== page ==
At Mining Indaba, in Cape Town, Jangada management will mix with banks, funds and private individuals that previously poured money into PGM endeavours in the world-famous Bushveld complex, some 1,400km away.
Considering the dire straits many PGM miners on the Bushveld find themselves in, one might assume Jangada would want to avoid any comparison with the region - far from it.
"There are similarities and differences between Pedra Branca and the Bushveld, but the differences work for us," McMaster, executive chairman of Jangada, says.
Both the typical Bushveld deposit and Pedra Branca in northern Brazil, geologically-speaking, occur in layered complexes and come with multiple by-product possibilities.
"A big difference, however, is our package starts around surface and averages around 30-40m thick, whereas the deposits in the Bushveld are quite deep, underground and are narrow reef systems," he says.
All of these qualities mean Pedra Branca's 1 million ounce (PGM and gold) resource is amenable to openpit mining with a low ore:waste strip ratio of 1:1.07 and an average resource grade of 1.3g/t of PGM and gold (palladium equivalent grade is 2.2g/t).
The Bushveld's narrow reef systems may come with higher grades and ounces, but new projects in that part of the world don't have sub-US$40 million price tags, an all-in cost of $360 per ounce of PGM, a post-tax net present value (10% discount) of $158.4 million and plenty more potential.
Brian McMaster says now is a good time to be carrying out exploration in Brazil
Those familiar with the Bushveld PGM scene are likely to appreciate these differences - on top of the asset being located in northern Brazil, in a jurisdiction currently holding much better investment credentials than politically-volatile South Africa.
They will also note platinum accounts for but a fraction of Pedra Branca's metal inventory.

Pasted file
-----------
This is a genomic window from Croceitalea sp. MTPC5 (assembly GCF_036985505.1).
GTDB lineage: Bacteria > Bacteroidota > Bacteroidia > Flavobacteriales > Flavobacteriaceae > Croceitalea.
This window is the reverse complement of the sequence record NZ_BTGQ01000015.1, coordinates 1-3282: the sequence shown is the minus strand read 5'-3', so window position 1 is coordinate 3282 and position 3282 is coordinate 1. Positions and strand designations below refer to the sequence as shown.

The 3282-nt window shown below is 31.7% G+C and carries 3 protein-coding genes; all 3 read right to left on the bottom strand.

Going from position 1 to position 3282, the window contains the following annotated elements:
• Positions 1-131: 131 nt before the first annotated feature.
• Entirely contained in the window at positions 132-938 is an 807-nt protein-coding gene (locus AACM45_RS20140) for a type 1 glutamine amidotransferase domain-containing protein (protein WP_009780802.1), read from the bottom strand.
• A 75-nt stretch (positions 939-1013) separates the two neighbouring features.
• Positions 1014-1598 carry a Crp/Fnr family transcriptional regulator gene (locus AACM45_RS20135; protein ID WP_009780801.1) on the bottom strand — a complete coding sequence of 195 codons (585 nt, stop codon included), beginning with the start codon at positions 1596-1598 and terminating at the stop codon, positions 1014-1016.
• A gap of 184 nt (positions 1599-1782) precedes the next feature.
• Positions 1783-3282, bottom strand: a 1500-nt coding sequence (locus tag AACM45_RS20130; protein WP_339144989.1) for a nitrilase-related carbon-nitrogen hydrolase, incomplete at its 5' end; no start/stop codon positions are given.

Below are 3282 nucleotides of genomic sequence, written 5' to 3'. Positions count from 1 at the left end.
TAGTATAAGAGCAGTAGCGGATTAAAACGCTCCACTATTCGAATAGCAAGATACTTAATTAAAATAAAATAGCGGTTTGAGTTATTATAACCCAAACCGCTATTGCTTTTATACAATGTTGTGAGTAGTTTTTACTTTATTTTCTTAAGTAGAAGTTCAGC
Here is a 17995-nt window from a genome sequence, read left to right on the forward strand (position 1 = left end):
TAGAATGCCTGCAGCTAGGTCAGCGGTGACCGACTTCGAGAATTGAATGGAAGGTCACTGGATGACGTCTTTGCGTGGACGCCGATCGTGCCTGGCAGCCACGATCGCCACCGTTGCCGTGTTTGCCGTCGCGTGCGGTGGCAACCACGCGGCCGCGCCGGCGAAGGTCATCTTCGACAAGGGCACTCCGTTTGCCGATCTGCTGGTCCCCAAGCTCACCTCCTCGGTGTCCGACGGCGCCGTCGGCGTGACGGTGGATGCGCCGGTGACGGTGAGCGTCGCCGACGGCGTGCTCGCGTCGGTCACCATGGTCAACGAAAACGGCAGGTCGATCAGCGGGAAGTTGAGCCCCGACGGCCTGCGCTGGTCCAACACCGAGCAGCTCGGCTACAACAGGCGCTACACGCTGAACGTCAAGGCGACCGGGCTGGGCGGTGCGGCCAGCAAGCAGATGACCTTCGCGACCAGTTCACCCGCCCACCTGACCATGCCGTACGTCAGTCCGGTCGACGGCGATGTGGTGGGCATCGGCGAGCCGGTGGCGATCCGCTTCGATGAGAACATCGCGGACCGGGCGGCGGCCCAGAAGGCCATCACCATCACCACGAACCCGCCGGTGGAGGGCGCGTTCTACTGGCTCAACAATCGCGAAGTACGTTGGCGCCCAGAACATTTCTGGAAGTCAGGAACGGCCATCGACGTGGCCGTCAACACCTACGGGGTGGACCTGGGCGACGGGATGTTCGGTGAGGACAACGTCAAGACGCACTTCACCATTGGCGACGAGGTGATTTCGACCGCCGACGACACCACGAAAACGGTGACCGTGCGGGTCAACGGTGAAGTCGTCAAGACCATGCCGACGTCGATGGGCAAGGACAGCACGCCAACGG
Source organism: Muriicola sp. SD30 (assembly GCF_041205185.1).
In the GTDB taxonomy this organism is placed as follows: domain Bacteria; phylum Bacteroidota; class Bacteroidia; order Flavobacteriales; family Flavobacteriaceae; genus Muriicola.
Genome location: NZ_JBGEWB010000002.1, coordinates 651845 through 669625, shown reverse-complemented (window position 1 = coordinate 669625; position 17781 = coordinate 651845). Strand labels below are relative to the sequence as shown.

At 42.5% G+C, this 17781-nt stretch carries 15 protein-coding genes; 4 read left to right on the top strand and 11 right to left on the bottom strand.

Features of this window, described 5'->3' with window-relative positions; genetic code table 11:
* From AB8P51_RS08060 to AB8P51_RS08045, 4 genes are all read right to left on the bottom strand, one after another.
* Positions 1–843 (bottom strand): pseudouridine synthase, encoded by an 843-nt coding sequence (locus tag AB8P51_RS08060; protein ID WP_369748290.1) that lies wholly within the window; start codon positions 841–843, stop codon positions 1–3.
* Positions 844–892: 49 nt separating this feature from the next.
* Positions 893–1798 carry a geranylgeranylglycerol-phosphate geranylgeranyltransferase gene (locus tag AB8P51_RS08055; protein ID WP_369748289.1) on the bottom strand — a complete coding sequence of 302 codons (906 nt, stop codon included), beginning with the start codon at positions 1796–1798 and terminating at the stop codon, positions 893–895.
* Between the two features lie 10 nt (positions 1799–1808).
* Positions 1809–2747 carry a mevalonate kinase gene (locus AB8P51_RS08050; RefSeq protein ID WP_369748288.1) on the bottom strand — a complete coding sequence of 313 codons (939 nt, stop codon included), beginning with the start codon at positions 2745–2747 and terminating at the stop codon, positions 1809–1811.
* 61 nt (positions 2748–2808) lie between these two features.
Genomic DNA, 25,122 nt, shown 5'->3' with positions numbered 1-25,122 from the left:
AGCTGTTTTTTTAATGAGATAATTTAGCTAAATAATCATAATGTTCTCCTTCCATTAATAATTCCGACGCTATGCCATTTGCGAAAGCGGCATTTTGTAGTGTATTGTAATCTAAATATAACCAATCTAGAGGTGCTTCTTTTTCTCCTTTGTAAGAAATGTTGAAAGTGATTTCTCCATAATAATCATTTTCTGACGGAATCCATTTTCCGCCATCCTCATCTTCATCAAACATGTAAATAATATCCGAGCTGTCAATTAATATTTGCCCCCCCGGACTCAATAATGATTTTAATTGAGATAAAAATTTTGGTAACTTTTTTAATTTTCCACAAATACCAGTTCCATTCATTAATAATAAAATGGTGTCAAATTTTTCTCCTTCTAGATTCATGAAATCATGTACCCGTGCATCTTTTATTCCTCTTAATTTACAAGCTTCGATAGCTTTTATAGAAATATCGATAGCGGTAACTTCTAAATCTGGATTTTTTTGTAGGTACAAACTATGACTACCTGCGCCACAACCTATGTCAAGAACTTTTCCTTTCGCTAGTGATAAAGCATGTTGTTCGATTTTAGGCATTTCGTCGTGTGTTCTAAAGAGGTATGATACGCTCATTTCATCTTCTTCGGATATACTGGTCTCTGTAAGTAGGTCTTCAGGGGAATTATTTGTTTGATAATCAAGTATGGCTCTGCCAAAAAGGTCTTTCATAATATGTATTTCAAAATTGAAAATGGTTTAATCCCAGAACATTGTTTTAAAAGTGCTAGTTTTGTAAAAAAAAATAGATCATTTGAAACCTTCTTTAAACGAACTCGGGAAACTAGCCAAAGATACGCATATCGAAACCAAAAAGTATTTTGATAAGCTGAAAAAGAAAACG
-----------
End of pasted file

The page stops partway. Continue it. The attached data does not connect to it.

While palladium and rhodium had fantastic price runs in 2017 - rising 55% and 123%, respectively, from January 3 to December 29 - platinum increased a paltry 2%. This is despite producers severely cutting production and the metal facing a sixth straight annual deficit this year.
Those in the Bushveld mining the metal have been struggling to breakeven when an ounce of platinum is changing hands at less than $1,000/oz.
Fortunately for Jangada, palladium makes up almost 60% of Pedra Branca's 1Moz resource total, alongside 30,700oz of gold. The asset also has chrome, nickel, copper, cobalt and vanadium potential running through it - metals all seeing significant price rises in the past year.
The Pedra Branca story starts a long time ago; back in the 1960s, in fact, when local government geologists discovered it.
Since then, it has been worked on by both Rio Tinto (LN:RIO) and Anglo American (LN:AAL), with the latter the most recent previous owner. It had an obvious reason for selling off the asset in 2015.
"It was at that point in the cycle where they (Anglo) wanted to focus their energies on the things that were cash generative," McMaster says.
When the AIM-listed company got hold of the asset, inheriting the former MD of Pedra Branca, Heinrich Müller, alongside it, it had $35 million of work carried out on it. This included more than 30,000m of drilling at a drill spacing of 25-40m.
If we can put some further work into that deposit, it could be a whole new asset shareholders of Jangada are not even aware exists
The potential was clear to see, helping the company upgrade the JORC-compliant resource and publish a scoping study within four months of its June listing.
There is plenty more to Pedra Branca than the economics spelt out in the October scoping study.
Jangada also inherited a few SAMREC-compliant Pedra Branca resource reports with the acquisition.
Converting some 110 million pounds (56,689 tonnes) of nickel and 23MIb of copper into compliant resources could make the project even more compelling, with McMaster particularly excited about the former.